Revolut Starts Targeting Teenagers With Its Youth Feature

News

October 8, 2019

UK challenger bank Revolut announced its Youth feature last week targeting teenagers with a parent-controlled card and a child-friendly app.

Challenger Banks and FinTech companies operate in one of the trendiest sectors in Venture Capital. They have taken Europe by storm first, with plans to expand overseas already underway. They managed to successfully disrupt traditional banks, forcing many of them to revisit their business model to avoid losing customers, especially in the younger segments. However, until now, none of these start-ups had yet tapped into the segment of teenagers, which – as we’ll see – can turn out to be particularly valuable for a sector with high levels of customer loyalty such as banking.

The first one to break the ranks is challenger bank Revolut: the British company is set to launch Revolut Youth, targeting 7-18-year-olds. The service includes a card, which can be controlled by its holder’s parents’ Revolut account, and also a child-friendly app coming in early 2020.

The main implication of the program for Revolut’s business model is that Revolut Youth users will be absorbed onto the bank’s main platform once they turn 18. Market data shows that most customers stick to their first bank for life, and while this might change as banks increasingly market themselves as subscription services, it still underlines the importane of first mover’s advantage in the sector.

That is not the only reason why Revolut is expanding to a younger audience: in the UK alone, those aged between 6 and 18 earnt £4.5bn last year and – between fees and spending data – they would constitute an additional revenue stream for the challenger bank.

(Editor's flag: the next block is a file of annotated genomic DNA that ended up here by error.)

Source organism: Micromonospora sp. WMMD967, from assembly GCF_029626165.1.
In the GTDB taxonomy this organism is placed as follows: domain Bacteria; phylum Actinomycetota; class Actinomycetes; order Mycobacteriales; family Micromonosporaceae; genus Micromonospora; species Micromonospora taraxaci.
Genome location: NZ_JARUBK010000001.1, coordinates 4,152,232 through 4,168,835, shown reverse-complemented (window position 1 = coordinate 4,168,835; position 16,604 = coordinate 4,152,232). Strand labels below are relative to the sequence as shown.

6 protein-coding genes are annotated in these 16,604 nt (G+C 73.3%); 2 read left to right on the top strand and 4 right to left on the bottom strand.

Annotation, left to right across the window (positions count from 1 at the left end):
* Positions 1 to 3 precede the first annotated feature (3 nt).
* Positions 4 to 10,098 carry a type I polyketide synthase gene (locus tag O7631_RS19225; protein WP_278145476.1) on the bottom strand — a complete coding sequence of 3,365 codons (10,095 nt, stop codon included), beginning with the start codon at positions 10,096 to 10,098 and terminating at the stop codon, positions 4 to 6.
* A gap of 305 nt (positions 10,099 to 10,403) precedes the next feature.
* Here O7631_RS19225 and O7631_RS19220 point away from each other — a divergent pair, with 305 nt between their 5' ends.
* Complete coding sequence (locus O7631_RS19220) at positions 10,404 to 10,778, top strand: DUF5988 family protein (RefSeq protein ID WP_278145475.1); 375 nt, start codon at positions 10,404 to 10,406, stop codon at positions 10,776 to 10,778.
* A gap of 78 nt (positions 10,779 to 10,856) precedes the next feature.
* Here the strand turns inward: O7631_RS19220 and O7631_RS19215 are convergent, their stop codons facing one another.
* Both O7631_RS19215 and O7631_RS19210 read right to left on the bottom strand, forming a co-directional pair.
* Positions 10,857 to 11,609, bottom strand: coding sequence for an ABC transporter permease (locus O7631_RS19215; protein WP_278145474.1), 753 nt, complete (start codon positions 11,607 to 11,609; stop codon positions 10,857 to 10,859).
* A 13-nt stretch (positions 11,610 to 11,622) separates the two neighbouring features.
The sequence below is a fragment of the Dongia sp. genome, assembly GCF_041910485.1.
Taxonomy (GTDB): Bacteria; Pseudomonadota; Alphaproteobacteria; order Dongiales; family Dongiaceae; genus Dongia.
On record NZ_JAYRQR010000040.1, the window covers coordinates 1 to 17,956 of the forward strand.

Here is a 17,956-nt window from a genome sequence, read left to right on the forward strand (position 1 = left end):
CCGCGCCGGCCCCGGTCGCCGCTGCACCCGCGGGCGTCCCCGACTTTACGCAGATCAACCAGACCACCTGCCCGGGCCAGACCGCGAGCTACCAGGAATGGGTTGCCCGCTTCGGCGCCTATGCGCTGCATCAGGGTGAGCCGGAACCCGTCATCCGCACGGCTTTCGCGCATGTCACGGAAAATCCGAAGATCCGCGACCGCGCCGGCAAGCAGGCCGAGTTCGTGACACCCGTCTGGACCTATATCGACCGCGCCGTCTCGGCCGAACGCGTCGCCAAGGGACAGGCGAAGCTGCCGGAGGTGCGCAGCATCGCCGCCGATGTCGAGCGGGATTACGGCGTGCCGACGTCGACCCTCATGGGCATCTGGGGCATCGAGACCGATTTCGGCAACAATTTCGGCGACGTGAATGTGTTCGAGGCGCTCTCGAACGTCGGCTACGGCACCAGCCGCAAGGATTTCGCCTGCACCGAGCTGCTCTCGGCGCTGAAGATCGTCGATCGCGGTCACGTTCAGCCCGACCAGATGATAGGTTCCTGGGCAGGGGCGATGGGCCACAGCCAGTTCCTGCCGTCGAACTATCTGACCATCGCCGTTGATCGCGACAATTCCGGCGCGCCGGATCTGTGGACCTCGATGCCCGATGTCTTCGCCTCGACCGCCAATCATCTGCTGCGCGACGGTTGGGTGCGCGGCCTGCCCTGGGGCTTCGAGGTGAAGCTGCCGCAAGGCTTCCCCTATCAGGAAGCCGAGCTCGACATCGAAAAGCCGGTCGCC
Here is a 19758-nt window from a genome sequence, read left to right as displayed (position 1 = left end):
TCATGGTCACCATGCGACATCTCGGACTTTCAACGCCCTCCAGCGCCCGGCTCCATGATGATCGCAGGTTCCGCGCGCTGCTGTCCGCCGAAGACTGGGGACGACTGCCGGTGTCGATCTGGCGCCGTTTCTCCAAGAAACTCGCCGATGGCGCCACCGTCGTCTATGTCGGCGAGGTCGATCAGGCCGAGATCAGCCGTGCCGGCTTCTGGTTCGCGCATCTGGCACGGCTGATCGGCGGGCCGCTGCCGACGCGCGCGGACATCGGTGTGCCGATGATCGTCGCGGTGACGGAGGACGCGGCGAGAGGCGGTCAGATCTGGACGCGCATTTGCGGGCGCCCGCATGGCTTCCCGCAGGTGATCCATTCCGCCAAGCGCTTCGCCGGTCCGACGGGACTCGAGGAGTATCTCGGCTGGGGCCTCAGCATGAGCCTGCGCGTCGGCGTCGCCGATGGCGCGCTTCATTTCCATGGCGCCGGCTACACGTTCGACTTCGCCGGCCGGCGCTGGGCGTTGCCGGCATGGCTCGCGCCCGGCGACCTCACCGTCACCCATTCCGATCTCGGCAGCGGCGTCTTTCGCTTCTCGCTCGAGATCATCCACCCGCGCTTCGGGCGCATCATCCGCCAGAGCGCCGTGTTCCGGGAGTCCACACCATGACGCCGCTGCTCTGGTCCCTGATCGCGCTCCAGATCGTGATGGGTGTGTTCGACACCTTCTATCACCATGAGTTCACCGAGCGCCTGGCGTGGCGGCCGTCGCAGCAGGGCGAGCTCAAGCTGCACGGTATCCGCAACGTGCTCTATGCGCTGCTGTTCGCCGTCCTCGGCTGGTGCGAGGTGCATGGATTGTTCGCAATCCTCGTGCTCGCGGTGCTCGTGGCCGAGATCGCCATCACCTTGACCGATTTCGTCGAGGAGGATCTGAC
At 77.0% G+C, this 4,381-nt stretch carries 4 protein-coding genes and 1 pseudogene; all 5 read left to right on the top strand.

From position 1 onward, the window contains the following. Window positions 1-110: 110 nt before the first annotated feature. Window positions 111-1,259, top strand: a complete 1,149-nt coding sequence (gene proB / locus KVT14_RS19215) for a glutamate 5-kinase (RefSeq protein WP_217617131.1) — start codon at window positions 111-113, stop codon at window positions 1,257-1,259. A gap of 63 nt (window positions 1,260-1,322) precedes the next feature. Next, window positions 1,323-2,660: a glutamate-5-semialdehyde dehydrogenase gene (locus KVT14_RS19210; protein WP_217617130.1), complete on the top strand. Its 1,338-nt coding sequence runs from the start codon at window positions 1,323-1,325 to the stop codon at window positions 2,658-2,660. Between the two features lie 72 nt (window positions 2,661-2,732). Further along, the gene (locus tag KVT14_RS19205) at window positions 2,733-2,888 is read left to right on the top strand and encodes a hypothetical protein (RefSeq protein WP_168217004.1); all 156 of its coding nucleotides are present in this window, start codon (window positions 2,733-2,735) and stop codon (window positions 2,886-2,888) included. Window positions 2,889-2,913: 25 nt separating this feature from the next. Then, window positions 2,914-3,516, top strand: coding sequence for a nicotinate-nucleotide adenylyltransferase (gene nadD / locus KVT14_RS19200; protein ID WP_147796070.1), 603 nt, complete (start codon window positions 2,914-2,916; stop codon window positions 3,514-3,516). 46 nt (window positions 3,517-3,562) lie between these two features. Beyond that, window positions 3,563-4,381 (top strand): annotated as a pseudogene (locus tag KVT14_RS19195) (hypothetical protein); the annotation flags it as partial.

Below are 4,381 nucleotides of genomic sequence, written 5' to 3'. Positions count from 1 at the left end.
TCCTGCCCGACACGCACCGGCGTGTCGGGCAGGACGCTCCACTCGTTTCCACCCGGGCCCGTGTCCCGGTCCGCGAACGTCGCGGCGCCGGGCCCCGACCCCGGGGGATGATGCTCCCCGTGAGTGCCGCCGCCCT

The market

Revolut Youth aims to disrupt a market currently dominated by pocket-money cards that charge a monthly fee, such as Osper and GoHenry in the UK. Revolut’s advantage on such services is dual: first, the service is free of charge and second, it also saves children and parents the hassle of setting up a regular account once its Youth users turn 18.

Funnily enough, fellow challenger bank N26 actually started as a childhood card with an accompanying app called Papaya. The German start-up then pivoted to their current model, which turned them in one of today’s richest FinTechs.

In retrospect, the pocket money card is a crazy idea, actually crazy,” N26’s execs said at the time, casting doubt on the GoHenry model also recently adopted by Spain’s Mitto, which announced a €2M seed round last week, as well as by France’s PixPay.

Revolut hopes that the efficiency of its Youth feature appeals to members of its audience in their early-30s who have children, generating a stream of “referrals” within the same families, further increasing the chance of the whole family staying loyal to Revolut as long as possible.

The other players

Revolut is not the only one trying to capitalise on user loyalty by getting them young: Paris-based Kard, a newly-launched youth-bank for those aged 12+. Unlike Revolut, Kard immediately targets teens rather than their parents, with the view its users will eventually become loan-paying adults.

Kard’s idea of user experience is completely centred on the children: they download the app and ask their parents to complete the 3-minute KYC process on their behalf. According to them, this has been successful as 80% of parents have approved the first batch of accounts.

We’ve taken a big risk [by not targeting parents]. But the growth isn’t there…Nobody has targeted teens before,” CEO and co-founder Scott Gordon told Sifted, adding that most parents aren’t “control-freaks” and want their children to become financially literate.

The life-long customer base is a key part of the business model for Kard, which is hoping to grow to 1m users by 2021. CEO Gordon also cast doubt on Revolut’s ability to tap into the super-young market given its non-specialised focus and questioned its projected timeline.

This generation was born with a smart phone in their hand…They’ve always lived around revolutionary movements,” Kard’s Scott Gordon noted.

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